Studies show that those who intake the highest amount of vegetables, particularly cruciferous vegetables have a reduced risk of cancer development and recurrence, particularly for prostate, colorectal, lung, and breast cancers.

I suggest that my clients aim for 8-12 fist-sized servings of vegetables and fruits per day, with 2/3 or more of those servings coming from non-starchy vegetables (as opposed to starchy vegetables like corn and potatoes, or fruit).  Advise your clients to start with one serving with each meal, and provide specific options of what they can include.  For example, breakfast might be a simple egg scramble with several fresh vegetables included, or a green smoothie with spinach, kale, cucumber, celery, or other produce blended in.  Lunch may be a traditional salad, lettuce wraps, or a sampler of different vegetable-based salads.  Dinner may be grilled vegetables and fish, a soup or chili loaded with vegetables, or unique options like zucchini noodles or lettuce wraps.  If these seem overwhelming, some clients may choose to simply add a side of roasted vegetables or a side salad to whatever they are already eating.

For those experiencing a reduced appetite due to chemotherapy or other treatments, I recommend getting a broad spectrum of antioxidants through smoothies or blended soups, which often seem more palatable.  Choosing nutrient-dense, darker-colored vegetables helps maximize the nutritional impact of each serving.  If even smoothies and soups are difficult to digest, or if the patient simply isn’t getting in 8-12 servings per day, I suggest greens supplements like Juice Plus+ (bit.ly/MLjuiceplus).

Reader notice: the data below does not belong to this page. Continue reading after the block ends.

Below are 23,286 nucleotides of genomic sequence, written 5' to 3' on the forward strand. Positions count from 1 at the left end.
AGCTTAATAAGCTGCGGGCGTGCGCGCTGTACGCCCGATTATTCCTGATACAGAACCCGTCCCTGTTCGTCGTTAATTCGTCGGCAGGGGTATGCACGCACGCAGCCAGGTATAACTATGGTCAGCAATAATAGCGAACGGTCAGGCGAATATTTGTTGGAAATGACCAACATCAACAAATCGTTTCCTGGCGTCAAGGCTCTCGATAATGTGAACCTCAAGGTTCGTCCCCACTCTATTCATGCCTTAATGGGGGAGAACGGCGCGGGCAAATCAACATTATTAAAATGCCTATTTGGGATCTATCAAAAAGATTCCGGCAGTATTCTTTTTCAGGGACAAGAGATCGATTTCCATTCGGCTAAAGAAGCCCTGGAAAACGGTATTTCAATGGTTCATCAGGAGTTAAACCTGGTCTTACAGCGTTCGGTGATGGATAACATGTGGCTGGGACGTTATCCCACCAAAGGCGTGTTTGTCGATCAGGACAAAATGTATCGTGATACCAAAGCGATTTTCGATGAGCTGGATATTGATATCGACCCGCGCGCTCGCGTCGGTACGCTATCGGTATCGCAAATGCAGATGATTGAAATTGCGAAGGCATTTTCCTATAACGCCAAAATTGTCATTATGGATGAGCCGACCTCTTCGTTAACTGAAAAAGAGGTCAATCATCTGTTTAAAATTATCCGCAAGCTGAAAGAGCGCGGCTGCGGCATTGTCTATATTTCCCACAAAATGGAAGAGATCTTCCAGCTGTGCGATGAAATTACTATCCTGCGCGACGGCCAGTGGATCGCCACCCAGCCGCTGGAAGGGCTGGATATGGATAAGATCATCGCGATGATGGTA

4. Empower Patients

One very effective way of empowering patients is to employ Motivational Interviewing, a style of counseling where practitioners try to get patients to develop intrinsic motivation to change their own behavior.  The clients explore their own ambivalence and ultimately come to the conclusion that their habits need to change.

This works in contrast to many traditional doctor-patient relationships, which suffer from the “righting reflex,” where the listener (or patient) automatically starts developing counter arguments in his or her head.  For example, if a doctor is saying “you must stop eating chocolate ice cream every night.  You have to eat less sugar because it dramatically increases your risk for cancer recurrence,” the patient may be mentally formulating a long list of reasons why giving up chocolate ice cream sounds horrific.  Unfortunately, we are many times more likely to believe what we say, either in our heads or out loud, than what we hear.  So if we can stop this client’s internal dialogue, and instead get her to speak about why she wants to reduce sugar, we will be much more successful. This is often called patient-centered questioning or care.

There is enormous value in simply listening, and in letting the client come to her own decision about what she needs to do with her health.  Many studies link a sense of hope and optimism with improved patient outcomes, including conditions as diverse as cancer recurrence, weight loss, smoking cessation, depression reduction, blood pressure reduction and more. 


In conclusion, we must learn to balance communicating the tremendous impact that lifestyle can have on physical health outcomes, without overwhelming patients and adding more pressure and fear to their lives.  Ultimately, a few steps in the right direction (as a result of setting attainable, realistic goals) are far better than a sense of overwhelm, paralysis, and inaction. 

- Megan Lyons

The information in this article is not intended or implied to be a substitute for professional medical advice, diagnosis or treatment. All content is for general information purposes only.

Megan Lyons is a Certified Holistic Health Coach, owner of The Lyons’ Share Wellness, motivational and educational speaker, and author of “Start Here: 7 Easy, Diet-Free Steps to Achieve Your Ultimate Health and Happiness.” To learn more, contact her at Megan@TheLyonsShare.org, or visit her website, www.thelyonsshare.org.